Peter West, financial director at Portal, a computer company in Bracknell, Berkshire, said: "No one is aware of the long-term implications of this accounting wheeze. Higher education reform is a victimless crime and a massive tax time bomb. The Government has simply shifted all the debt off the accounting sheet for now – but, my God, will it come back and hit us in 30 years' time."
Susan Cooper, professor of experimental physics from the University of Oxford, said: "If the £21,000 repayment threshold doesn't increase with inflation, the requirement for repayment can become much more onerous over the 30-year period. And maybe the 30 years could be increased as well. The higher the costs, the more the Government has to write off 30 years later. One could have wished for a more thorough thinking through of the consequences before being launched into this experiment."
The University and College Union general secretary, Sally Hunt, said: "The Government rushed through higher fees without properly considering the financial consequences. We warned at the time that fees close to £9,000 a year would be the norm and that the calculations for repayment by graduates were flawed."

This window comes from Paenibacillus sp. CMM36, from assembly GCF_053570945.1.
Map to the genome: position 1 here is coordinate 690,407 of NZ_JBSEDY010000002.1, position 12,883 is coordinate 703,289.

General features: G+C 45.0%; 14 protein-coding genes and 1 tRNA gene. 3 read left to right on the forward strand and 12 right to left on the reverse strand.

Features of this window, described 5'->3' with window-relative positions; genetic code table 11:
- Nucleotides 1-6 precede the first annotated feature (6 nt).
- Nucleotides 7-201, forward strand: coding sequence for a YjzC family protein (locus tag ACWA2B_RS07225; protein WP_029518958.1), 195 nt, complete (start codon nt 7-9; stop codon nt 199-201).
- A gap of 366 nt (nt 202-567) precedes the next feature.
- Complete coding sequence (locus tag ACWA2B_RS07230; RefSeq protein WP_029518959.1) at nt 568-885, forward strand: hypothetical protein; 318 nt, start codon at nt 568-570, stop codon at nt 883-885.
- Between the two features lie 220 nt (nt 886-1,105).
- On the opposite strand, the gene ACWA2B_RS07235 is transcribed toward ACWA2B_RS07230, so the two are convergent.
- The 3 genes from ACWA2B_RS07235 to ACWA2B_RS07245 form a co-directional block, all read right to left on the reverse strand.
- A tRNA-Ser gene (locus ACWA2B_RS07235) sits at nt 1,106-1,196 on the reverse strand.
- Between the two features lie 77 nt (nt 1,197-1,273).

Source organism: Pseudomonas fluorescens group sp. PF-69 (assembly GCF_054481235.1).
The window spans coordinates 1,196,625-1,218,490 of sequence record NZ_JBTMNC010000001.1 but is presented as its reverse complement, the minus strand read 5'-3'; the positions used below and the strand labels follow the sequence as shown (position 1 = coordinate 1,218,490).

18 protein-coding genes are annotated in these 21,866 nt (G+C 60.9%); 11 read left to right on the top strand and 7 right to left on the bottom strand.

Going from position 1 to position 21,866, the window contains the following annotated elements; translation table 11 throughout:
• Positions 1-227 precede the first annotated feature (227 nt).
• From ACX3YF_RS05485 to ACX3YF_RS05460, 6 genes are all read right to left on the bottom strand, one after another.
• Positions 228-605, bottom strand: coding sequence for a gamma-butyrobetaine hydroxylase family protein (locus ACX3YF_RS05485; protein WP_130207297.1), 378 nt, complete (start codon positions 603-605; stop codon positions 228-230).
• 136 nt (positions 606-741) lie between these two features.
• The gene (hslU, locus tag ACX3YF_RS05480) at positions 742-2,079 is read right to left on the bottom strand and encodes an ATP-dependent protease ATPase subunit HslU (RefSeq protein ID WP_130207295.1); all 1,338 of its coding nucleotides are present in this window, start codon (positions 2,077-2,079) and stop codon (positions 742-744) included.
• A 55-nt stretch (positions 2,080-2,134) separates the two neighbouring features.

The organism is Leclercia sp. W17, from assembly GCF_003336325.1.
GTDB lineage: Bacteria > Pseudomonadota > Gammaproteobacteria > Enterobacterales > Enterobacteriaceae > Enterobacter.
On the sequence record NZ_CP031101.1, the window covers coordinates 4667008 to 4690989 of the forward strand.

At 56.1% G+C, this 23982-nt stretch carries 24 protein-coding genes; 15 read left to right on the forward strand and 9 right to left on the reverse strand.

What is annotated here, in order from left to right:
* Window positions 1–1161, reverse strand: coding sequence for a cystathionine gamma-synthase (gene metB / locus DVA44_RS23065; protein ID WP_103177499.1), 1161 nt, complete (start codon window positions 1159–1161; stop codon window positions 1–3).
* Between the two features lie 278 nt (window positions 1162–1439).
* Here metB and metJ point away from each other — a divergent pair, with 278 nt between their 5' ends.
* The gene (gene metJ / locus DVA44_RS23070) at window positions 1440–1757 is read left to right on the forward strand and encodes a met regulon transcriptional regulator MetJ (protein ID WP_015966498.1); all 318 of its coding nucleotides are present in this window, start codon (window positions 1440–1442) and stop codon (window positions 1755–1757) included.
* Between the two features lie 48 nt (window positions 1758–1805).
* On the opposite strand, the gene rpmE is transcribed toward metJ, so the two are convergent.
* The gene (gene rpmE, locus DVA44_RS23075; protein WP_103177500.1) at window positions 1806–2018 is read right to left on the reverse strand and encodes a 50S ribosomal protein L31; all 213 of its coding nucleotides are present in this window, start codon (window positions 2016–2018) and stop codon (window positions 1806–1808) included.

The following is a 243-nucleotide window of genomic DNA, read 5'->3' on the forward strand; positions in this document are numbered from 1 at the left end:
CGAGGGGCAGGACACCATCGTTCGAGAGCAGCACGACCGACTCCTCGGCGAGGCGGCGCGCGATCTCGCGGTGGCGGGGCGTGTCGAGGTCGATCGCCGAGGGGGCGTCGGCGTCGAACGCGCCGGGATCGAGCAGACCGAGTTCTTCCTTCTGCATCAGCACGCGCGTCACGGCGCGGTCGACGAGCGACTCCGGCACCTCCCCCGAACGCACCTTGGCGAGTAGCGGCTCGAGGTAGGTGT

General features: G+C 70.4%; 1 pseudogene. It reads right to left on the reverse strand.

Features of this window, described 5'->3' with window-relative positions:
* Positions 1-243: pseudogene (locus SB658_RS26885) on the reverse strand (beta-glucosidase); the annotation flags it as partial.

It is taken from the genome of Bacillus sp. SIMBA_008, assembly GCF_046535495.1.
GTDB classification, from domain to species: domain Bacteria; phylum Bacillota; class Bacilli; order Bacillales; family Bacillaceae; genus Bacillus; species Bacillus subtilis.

A spokesperson for BIS said: "Extending the write-off period to 30 years was fully costed as part of the whole repayment system. The new system helps reduce the deficit, is affordable and sustainable for the Government, while offering protection for those who may not go on to high-paid employment."
Chuka Umunna, Labour business spokesman, said: "Students will never forgive this government for hiking up the costs of going to university. This figures show that, as ever, it is middle- and lower-income families who are being hit hardest."
The NUS president, Liam Burns, added: "It is shocking that politicians treat the potential of a generation before they have even started their working career with such nonchalance."
Tamara Hassan, 19, was put off by soaring student debt. Earlier this year, she completed her A-levels at Epping Forest College and began looking at university psychology courses...
"The trebling of the fees was a large part of not wanting to go in the end," she said. "By the time I came out of university, I would be in so much debt without any work experience and looking for a job that might have nothing to do with my degree, so I started looking at apprenticeships instead. One of my brothers went to university before the fees were trebled, and it took him five years to get a job and he's still paying back his debt. Another brother didn't go and he has the best job of all of us so I just wanted to start working."
Tamara now works in customer services at the Not Going to Uni website, a resource for school leavers. There has been a 60 per cent rise in apprenticeship applications via the website since the Government's reform of higher education.